RMT announces new strike dates on Southern Rail

Oliver Gill and James Nickerson
Rush Hour At King's Cross Train Station
More disruption is on the cards for Southern Rail's customers (Source: Getty)

The RMT has announced that further strikes will take place on 7 and 8 September as part of their long-running dispute with Southern Rail.

General secretary of the RMT Mick Cash said:

This action has been forced on us by the arrogance and inaction of the Govia Thameslink and the government who have made it clear that they have no interest in resolving this dispute or in tackling the daily chaos on Southern.

Instead they have begun the process of bulldozing through the drive towards wholesale driver only operation without agreement and without any concern for the impact on safety, security and disability access.

Our fight is with the company and the government who have dragged this franchise into total meltdown. We share the anger and frustration of passengers.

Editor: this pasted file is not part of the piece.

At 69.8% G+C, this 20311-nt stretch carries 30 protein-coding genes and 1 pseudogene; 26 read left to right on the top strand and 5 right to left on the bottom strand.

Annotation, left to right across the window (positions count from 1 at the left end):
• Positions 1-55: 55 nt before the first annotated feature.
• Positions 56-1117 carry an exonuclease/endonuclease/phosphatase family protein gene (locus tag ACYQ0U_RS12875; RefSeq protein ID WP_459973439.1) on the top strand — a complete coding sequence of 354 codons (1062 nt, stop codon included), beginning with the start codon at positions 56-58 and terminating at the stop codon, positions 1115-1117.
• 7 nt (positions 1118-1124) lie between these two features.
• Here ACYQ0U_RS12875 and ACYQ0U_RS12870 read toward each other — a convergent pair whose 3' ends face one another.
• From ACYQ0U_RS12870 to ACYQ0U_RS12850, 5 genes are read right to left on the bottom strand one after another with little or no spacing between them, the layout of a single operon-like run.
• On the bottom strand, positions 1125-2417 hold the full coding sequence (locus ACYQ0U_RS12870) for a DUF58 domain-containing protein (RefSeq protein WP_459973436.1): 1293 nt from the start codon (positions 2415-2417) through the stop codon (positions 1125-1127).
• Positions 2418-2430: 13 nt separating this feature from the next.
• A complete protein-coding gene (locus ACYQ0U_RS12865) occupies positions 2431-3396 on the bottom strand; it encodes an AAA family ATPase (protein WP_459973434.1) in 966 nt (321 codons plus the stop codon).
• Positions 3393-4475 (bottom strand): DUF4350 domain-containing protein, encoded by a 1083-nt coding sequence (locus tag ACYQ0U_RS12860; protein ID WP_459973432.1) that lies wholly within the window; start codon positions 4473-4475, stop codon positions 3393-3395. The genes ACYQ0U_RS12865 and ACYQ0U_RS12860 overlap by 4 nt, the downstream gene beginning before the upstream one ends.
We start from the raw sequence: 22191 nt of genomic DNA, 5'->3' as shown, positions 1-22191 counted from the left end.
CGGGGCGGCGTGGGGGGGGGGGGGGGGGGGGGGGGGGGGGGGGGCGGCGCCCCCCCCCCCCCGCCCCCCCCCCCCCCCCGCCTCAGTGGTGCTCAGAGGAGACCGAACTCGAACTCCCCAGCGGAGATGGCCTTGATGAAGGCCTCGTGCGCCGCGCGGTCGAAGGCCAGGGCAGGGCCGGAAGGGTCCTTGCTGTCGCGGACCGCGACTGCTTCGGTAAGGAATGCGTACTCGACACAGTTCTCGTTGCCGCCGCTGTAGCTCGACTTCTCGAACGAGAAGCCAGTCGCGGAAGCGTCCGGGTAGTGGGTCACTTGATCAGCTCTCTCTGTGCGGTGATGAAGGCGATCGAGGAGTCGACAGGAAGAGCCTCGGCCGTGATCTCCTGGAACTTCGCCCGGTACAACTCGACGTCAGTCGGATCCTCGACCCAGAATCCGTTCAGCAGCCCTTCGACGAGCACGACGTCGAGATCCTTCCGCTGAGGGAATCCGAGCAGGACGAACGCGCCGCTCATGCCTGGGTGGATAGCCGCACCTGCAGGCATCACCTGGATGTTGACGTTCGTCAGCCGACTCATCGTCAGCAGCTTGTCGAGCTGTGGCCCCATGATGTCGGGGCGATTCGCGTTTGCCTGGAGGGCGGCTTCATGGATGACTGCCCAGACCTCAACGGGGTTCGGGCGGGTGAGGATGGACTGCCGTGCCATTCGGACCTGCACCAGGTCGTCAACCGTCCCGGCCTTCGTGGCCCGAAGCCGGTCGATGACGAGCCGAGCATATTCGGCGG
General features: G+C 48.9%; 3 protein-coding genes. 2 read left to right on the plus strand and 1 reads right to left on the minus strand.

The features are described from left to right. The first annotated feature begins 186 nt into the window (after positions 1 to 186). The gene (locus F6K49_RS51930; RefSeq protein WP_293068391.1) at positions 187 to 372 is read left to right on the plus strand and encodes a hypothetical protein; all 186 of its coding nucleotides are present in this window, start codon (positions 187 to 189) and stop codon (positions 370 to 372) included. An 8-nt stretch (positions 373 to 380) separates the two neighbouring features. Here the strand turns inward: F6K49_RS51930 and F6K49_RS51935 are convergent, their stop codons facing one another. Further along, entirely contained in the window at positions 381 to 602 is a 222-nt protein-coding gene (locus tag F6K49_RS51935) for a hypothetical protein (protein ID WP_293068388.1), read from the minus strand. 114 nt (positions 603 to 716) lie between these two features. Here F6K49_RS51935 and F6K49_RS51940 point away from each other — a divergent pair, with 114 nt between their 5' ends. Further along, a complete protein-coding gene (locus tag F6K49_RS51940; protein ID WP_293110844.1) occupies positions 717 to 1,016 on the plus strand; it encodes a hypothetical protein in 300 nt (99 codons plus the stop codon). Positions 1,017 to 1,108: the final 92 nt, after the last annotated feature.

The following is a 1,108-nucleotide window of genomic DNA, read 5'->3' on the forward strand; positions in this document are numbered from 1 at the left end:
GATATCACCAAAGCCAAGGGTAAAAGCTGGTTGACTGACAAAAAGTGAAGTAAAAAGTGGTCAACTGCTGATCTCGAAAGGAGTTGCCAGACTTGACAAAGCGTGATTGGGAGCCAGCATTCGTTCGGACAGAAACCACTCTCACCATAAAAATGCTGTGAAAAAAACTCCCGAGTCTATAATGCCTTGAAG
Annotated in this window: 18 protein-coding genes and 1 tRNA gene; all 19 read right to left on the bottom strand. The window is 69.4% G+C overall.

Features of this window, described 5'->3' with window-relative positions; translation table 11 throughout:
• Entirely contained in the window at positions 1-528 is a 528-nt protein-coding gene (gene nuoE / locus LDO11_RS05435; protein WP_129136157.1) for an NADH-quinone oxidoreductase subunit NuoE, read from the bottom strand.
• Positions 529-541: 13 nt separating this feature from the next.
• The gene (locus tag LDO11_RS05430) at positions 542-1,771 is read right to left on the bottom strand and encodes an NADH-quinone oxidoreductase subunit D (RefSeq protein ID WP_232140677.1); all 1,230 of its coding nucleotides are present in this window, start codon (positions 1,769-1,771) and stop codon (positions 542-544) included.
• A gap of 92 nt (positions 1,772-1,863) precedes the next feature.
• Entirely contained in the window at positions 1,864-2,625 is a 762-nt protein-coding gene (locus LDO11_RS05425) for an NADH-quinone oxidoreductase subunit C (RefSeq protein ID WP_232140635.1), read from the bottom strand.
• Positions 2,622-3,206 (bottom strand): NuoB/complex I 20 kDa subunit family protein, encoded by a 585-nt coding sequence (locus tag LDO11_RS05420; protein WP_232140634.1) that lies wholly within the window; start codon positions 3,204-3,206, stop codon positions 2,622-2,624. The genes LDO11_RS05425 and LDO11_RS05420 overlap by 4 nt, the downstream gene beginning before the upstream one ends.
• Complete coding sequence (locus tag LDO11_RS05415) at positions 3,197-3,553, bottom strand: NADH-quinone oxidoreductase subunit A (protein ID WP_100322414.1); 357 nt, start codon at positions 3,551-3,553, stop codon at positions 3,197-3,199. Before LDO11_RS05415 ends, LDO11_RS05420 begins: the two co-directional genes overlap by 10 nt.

Talks between Southern and the RMT broke down last week. An Acas spokesperson said: "Acas conciliation talks have ended without the sides reaching agreement. There are no further talks planned but our services remain available."

Read more: It's high time Southern Rail got its act together

Southern passenger service director Alex Foulds said today: “Passengers and staff will once again be appalled by the RMT’s decision to hold yet another strike. We are moving forward with our plans for the benefit of customers after nine months of fruitless attempts to reach an agreement.

“This action is unnecessary, unjustified and futile – we have guaranteed all our onboard staff a job until the end of the franchise, as valued members of our future operation, with no reduction in salary.

“And claims that safety is at risk are just untrue. The independent rail safety body has said so, and nearly half our trains run without conductors already.”

The news comes after a strike by the RMT on a number of lines earlier this month, including on Southern.

The decision by Southern to transfer control of doors to the driver – a concept familiar to millions of London Underground commuters – triggered the long-running dispute, which has seen staff sickness levels soar. Controversially, only 393 guards were balloted on the strike action.

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